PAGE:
Friday, August 27, 2010

After Katrina, Gulf Coast still vulnerable

Jessica Marshall in Discovery News: In the five years since Hurricane Katrina slammed the U.S. Gulf Coast, breaching levees and flooding New Orleans, one thing hasn't changed: Louisiana is still sinking at a rate that's only going to quicken. The questions now are, is New Orleans ready for another storm like Katrina? And going forward, what's to be done about a region that's headed back into the sea?

Since the storm, the U.S. Army Corps of Engineers and others have spent millions to rebuild the city and its flood protection system. "We'll be absolutely ready for it," said Corps communications officer Wade Habshey, who is based in New Orleans. "What we have in place now can withstand a Katrina-level storm."

Beyond the city, though, there are still concerns. As coastal areas erode, residents living near the shore face a greater threat of flooding. This could become worse with global warming. Colonel Edward Fleming, commander for the New Orleans district of the Army Corps of Engineers, says coastal restoration projects are underway, and that he's in Washington seeking approval for six more this week. Still, he concedes that the state is losing 27 square miles of land a year.

…Leonard Bahr, a coastal scientist formerly with the Louisiana governor's office, now maintains an independent blog about the Louisiana coast ( "The model of bolstering the protections in New Orleans is inappropriate to be used across the rest of Louisiana," he said. "Once you build levees and start pumping, the rest is history. You're doomed to perpetual pumping."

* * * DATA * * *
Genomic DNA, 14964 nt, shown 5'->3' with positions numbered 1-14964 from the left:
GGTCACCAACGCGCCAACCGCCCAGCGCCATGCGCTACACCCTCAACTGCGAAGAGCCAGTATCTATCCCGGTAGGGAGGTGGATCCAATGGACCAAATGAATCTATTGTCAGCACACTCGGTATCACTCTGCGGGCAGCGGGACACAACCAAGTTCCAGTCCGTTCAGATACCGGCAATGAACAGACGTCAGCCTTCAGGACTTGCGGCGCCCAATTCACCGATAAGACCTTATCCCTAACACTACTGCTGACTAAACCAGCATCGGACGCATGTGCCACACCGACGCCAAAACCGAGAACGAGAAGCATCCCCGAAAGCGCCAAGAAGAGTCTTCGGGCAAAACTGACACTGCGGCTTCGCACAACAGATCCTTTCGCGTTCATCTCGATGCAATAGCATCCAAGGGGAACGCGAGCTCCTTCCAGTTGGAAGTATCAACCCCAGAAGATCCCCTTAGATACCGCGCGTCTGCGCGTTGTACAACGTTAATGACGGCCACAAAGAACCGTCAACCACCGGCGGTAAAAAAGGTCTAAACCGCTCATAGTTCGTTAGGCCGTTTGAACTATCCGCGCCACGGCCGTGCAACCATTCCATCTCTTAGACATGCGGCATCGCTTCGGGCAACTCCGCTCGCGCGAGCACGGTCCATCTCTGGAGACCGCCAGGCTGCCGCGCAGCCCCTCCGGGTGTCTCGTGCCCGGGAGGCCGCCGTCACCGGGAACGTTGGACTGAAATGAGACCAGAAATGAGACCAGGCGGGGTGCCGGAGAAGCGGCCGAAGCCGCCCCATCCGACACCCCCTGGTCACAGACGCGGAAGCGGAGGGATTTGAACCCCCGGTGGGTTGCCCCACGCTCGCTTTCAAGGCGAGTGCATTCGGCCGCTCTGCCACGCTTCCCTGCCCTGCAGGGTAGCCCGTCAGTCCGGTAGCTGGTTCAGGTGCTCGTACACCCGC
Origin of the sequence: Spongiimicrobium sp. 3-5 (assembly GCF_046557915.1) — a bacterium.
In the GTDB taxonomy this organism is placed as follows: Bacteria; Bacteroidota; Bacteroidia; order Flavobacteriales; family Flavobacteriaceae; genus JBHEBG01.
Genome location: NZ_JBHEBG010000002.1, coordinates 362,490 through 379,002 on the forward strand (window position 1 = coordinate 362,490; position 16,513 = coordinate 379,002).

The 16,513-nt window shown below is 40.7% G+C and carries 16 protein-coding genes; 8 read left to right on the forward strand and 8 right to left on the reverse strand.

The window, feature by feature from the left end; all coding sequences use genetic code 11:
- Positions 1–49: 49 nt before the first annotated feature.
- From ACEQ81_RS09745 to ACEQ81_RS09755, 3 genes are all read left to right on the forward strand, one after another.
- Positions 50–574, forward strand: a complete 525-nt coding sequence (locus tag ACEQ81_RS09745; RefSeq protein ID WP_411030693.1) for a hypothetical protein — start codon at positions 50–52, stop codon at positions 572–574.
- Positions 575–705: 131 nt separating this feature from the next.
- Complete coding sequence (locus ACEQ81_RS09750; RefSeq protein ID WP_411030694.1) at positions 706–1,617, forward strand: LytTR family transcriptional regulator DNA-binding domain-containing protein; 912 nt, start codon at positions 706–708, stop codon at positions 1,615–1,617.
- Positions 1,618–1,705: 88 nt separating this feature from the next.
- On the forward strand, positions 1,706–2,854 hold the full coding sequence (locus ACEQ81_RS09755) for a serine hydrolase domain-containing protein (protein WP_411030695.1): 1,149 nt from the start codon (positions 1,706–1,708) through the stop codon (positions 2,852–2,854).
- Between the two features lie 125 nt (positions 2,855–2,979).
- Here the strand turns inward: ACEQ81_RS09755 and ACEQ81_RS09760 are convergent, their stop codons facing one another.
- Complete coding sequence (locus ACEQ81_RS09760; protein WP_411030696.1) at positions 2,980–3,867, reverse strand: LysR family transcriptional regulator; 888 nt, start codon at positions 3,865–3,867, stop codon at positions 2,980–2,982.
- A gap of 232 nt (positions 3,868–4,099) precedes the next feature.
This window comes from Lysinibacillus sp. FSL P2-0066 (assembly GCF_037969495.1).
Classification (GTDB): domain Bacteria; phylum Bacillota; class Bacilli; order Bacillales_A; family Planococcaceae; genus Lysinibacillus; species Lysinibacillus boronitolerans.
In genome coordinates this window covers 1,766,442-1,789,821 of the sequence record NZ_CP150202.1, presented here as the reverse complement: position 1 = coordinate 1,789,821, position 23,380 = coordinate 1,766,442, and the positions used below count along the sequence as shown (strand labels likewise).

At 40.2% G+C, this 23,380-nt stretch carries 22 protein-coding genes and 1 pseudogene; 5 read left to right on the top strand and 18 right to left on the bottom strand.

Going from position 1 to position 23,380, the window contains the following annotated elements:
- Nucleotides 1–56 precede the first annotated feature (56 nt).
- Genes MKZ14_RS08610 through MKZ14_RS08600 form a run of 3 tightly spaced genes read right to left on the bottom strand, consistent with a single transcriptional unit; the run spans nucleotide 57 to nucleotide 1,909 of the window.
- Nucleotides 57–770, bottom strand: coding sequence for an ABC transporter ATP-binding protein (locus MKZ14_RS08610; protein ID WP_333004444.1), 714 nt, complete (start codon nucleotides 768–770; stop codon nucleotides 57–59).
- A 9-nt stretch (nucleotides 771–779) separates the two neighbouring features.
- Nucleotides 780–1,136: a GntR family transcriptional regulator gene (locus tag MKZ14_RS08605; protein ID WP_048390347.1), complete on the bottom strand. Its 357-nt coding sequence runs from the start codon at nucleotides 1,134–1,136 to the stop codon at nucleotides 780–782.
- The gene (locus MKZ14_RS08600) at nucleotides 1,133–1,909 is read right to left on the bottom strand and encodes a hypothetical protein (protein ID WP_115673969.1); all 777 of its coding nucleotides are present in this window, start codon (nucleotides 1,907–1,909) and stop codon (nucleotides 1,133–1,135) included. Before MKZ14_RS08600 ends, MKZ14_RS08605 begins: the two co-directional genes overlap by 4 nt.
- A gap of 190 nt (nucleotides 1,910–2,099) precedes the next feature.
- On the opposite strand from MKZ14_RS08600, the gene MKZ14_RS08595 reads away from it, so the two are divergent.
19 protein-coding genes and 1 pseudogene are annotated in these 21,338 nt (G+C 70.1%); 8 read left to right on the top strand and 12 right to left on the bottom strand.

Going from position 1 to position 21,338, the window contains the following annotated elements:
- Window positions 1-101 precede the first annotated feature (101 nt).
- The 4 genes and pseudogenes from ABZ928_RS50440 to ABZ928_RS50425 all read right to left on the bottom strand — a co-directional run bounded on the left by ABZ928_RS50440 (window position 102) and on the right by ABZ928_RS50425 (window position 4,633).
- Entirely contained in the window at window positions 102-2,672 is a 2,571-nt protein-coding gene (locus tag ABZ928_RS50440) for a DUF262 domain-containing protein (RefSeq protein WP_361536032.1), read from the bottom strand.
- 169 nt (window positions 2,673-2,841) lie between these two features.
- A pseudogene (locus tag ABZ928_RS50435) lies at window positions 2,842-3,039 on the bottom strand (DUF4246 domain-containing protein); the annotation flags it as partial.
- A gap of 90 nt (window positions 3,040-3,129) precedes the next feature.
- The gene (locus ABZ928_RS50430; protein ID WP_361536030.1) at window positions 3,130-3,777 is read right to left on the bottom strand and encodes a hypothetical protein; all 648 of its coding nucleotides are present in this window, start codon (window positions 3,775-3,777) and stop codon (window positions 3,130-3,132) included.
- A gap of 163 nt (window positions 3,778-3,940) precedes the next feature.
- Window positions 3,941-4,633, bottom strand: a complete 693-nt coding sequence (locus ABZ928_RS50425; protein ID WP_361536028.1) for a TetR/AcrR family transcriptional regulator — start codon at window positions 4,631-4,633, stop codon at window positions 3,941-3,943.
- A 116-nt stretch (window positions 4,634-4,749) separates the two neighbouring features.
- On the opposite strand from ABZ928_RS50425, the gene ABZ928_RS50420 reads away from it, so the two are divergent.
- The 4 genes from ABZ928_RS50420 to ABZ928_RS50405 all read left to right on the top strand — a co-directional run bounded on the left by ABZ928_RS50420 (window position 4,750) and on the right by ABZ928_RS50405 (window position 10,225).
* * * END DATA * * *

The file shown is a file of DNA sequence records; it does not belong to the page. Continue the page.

…While New Orleans may be in better shape to face a storm, a bigger issue outside the city is the loss of wetlands. Wetlands provide a buffer against storms, and offer crucial habitat for Gulf fisheries species. Coastal wetlands are constantly eroded, especially in big events like Katrina. Historically, the erosion was balanced by the deposit of new sediment downriver.

…Sediment loss is only part of the problem facing delta lands, the Nature Geoscience study noted. Even if all of the river's sediment could proceed freely to the delta, sea level rise is outpacing sediment deposition by more than threefold, meaning delta lands are certain to disappear.

Crack in 17th Street Canal floodwall near Metarie Pumping Station. Shot by Infrogmation, who has taken so many informative, moving pictures of Katrina's aftermath. Wikimedia Commons, under the Creative Commons Attribution 2.5 Generic license

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